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Too Much Noise

It’s a story anyone who has ever had a college roommate or a noisy apartment neighbor can relate to. You are ready for bed after an exhausting day, burrowing under the covers and trying to surrender to sleep when you hear an incessant noise—the pounding of base that throbs along with your mounting headache. The neighbor’s are playing their music too loudly again, and it’s 11:00 p.m. Josh Selig’s new children’s book Red and Yellow’s Noisy Night ($14.95, Sterling  Children’s Books, ages 4-7) parallels this experience we have all likely had as adults, but in a way that teaches children to stop and consider those whose actions are irritating them.

Charmingly illustrated by Little Airplane Productions, Red and Yellow’s Noisy Night tells the story of Red and Yellow who live together in an Olive Tree—the symbolism should not go unnoticed. One night, as Yellow is trying to sleep, he hears a very loud noise: Red playing his guitar loudly. Yellow confronts Red, but neither can see the other’s side. However, through compromise Red and Yellow come up with an idea that allows both to get what they want—Red can continue to play his guitar, while Yellow can get his zzz’s.

Based on an animated television series, “The Olive Branch,” which promotes conflict resolution and mutual respect, Selig’s story is an important book for any child to have in his or her collection. In a world of growing division and increasing animosity towards those whose views differ from our own, children need to learn about acceptance and compromise early in life. Using a story such as Red and Yellow’s Noisy Night gives parents a platform for encouraging their children to consider the other side’s perspective and to negotiate a reasonable compromise with which both parties will be contented. It’s message is clear: there is no one right viewpoint, but if we can learn to accept others and be sensitive to their positions, perhaps we too can live happily together like Red and Yellow in their Olive Tree. All parents who want to teach their children to grow into compassionate and thoughtful youngsters should pick up a copy of Josh Selig’s Red and Yellow’s Noisy Night and share it, and its message, with their children.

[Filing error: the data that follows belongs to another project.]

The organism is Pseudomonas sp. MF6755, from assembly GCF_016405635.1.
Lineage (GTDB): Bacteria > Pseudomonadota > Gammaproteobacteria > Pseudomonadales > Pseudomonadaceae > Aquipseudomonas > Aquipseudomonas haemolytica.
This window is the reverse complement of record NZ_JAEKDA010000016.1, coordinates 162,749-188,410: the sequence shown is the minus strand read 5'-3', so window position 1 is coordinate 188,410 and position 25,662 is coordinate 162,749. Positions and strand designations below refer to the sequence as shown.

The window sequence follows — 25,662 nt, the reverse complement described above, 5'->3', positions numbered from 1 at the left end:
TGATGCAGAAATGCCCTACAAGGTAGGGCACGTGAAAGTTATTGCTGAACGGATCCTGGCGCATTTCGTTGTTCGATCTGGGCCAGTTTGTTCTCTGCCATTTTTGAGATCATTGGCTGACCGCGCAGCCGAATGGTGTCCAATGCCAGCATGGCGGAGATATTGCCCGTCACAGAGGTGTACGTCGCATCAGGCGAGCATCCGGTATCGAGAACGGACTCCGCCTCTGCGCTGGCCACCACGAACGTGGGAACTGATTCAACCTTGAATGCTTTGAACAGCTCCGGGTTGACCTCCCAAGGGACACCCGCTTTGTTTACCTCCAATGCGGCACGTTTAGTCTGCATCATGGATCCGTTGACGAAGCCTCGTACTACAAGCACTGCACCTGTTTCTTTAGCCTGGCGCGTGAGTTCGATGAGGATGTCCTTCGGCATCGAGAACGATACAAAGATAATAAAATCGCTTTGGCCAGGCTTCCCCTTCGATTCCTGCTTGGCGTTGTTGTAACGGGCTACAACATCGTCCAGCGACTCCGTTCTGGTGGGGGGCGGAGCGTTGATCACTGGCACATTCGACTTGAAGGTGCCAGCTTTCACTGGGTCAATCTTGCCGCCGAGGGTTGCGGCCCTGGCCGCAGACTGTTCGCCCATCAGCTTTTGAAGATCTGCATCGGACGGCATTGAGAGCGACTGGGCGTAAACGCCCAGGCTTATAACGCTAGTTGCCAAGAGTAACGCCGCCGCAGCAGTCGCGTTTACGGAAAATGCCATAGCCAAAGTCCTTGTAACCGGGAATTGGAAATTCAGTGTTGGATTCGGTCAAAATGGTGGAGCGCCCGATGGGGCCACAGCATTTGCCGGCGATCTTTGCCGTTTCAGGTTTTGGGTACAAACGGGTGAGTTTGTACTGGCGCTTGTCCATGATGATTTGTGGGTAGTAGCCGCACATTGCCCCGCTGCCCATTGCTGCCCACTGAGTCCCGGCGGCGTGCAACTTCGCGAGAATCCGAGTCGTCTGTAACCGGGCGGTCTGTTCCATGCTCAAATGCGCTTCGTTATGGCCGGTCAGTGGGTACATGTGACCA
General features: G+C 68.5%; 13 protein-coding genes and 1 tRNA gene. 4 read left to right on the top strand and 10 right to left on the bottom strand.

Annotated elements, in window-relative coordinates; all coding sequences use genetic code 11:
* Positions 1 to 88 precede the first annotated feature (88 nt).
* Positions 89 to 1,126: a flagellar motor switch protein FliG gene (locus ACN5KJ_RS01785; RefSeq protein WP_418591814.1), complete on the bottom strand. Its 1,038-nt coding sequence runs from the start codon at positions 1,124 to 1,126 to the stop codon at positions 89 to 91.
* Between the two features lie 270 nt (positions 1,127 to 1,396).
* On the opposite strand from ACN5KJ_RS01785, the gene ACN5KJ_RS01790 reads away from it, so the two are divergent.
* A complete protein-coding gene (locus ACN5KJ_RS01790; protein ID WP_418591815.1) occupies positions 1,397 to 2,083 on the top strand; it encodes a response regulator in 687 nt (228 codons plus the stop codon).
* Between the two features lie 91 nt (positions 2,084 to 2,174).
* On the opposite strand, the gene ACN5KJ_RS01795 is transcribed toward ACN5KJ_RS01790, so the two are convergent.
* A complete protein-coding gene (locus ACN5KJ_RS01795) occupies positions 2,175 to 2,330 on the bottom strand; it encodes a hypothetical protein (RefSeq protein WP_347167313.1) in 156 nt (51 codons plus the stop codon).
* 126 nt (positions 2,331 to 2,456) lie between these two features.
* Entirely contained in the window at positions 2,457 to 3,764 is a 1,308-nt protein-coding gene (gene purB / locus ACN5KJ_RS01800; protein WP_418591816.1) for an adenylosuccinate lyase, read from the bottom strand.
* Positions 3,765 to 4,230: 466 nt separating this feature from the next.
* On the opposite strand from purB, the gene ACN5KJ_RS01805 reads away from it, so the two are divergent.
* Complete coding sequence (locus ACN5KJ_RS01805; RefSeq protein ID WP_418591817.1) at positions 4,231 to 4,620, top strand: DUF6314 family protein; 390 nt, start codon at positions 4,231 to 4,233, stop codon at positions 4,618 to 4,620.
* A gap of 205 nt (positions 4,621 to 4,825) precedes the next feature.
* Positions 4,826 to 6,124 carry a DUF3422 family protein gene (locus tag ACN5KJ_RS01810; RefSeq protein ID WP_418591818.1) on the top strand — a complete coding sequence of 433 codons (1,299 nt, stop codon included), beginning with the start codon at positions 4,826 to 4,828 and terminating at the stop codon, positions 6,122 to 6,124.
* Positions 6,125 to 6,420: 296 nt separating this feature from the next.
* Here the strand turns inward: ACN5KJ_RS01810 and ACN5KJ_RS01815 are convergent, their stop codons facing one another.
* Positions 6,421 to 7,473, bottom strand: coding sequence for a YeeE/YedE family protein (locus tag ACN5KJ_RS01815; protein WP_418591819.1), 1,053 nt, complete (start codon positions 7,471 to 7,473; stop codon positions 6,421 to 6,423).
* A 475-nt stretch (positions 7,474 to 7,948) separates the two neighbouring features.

Today’s review was written by Karen B. Estrada.

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